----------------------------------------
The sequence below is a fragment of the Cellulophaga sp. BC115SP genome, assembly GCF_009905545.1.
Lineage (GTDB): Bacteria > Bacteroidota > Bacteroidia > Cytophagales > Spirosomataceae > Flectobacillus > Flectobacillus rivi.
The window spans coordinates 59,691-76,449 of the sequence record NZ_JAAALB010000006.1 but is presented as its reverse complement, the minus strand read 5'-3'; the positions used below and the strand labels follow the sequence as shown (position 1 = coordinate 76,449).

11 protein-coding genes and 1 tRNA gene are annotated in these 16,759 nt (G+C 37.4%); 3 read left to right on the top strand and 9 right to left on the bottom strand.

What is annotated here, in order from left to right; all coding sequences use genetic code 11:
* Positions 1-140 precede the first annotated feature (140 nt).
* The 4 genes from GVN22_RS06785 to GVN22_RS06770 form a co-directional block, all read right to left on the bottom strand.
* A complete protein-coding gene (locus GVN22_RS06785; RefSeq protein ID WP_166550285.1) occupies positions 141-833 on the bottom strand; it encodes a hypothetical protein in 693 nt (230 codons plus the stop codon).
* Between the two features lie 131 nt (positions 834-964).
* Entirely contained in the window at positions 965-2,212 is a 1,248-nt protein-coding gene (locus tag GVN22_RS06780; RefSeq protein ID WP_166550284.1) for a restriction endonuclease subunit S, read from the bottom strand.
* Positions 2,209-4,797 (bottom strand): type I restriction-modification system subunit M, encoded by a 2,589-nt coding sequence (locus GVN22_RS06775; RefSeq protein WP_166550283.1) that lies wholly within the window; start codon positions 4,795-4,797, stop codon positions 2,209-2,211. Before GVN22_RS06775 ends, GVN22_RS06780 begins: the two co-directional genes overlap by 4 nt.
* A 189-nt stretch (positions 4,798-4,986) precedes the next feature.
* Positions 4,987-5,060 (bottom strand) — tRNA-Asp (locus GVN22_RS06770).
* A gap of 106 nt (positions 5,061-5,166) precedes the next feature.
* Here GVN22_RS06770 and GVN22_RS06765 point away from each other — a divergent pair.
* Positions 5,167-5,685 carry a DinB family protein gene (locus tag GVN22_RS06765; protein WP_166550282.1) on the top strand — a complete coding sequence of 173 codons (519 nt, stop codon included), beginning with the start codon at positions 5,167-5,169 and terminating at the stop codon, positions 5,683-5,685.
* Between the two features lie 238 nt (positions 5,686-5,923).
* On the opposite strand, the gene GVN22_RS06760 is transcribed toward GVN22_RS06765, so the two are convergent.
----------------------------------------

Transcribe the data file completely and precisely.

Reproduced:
The sequence below is a fragment of the Cellulophaga sp. BC115SP genome, assembly GCF_009905545.1.
Lineage (GTDB): Bacteria > Bacteroidota > Bacteroidia > Cytophagales > Spirosomataceae > Flectobacillus > Flectobacillus rivi.
The window spans coordinates 59,691-76,449 of the sequence record NZ_JAAALB010000006.1 but is presented as its reverse complement, the minus strand read 5'-3'; the positions used below and the strand labels follow the sequence as shown (position 1 = coordinate 76,449).

11 protein-coding genes and 1 tRNA gene are annotated in these 16,759 nt (G+C 37.4%); 3 read left to right on the top strand and 9 right to left on the bottom strand.

What is annotated here, in order from left to right; all coding sequences use genetic code 11:
* Positions 1-140 precede the first annotated feature (140 nt).
* The 4 genes from GVN22_RS06785 to GVN22_RS06770 form a co-directional block, all read right to left on the bottom strand.
* A complete protein-coding gene (locus GVN22_RS06785; RefSeq protein ID WP_166550285.1) occupies positions 141-833 on the bottom strand; it encodes a hypothetical protein in 693 nt (230 codons plus the stop codon).
* Between the two features lie 131 nt (positions 834-964).
* Entirely contained in the window at positions 965-2,212 is a 1,248-nt protein-coding gene (locus tag GVN22_RS06780; RefSeq protein ID WP_166550284.1) for a restriction endonuclease subunit S, read from the bottom strand.
* Positions 2,209-4,797 (bottom strand): type I restriction-modification system subunit M, encoded by a 2,589-nt coding sequence (locus GVN22_RS06775; RefSeq protein WP_166550283.1) that lies wholly within the window; start codon positions 4,795-4,797, stop codon positions 2,209-2,211. Before GVN22_RS06775 ends, GVN22_RS06780 begins: the two co-directional genes overlap by 4 nt.
* A 189-nt stretch (positions 4,798-4,986) precedes the next feature.
* Positions 4,987-5,060 (bottom strand) — tRNA-Asp (locus GVN22_RS06770).
* A gap of 106 nt (positions 5,061-5,166) precedes the next feature.
* Here GVN22_RS06770 and GVN22_RS06765 point away from each other — a divergent pair.
* Positions 5,167-5,685 carry a DinB family protein gene (locus tag GVN22_RS06765; protein WP_166550282.1) on the top strand — a complete coding sequence of 173 codons (519 nt, stop codon included), beginning with the start codon at positions 5,167-5,169 and terminating at the stop codon, positions 5,683-5,685.
* Between the two features lie 238 nt (positions 5,686-5,923).
* On the opposite strand, the gene GVN22_RS06760 is transcribed toward GVN22_RS06765, so the two are convergent.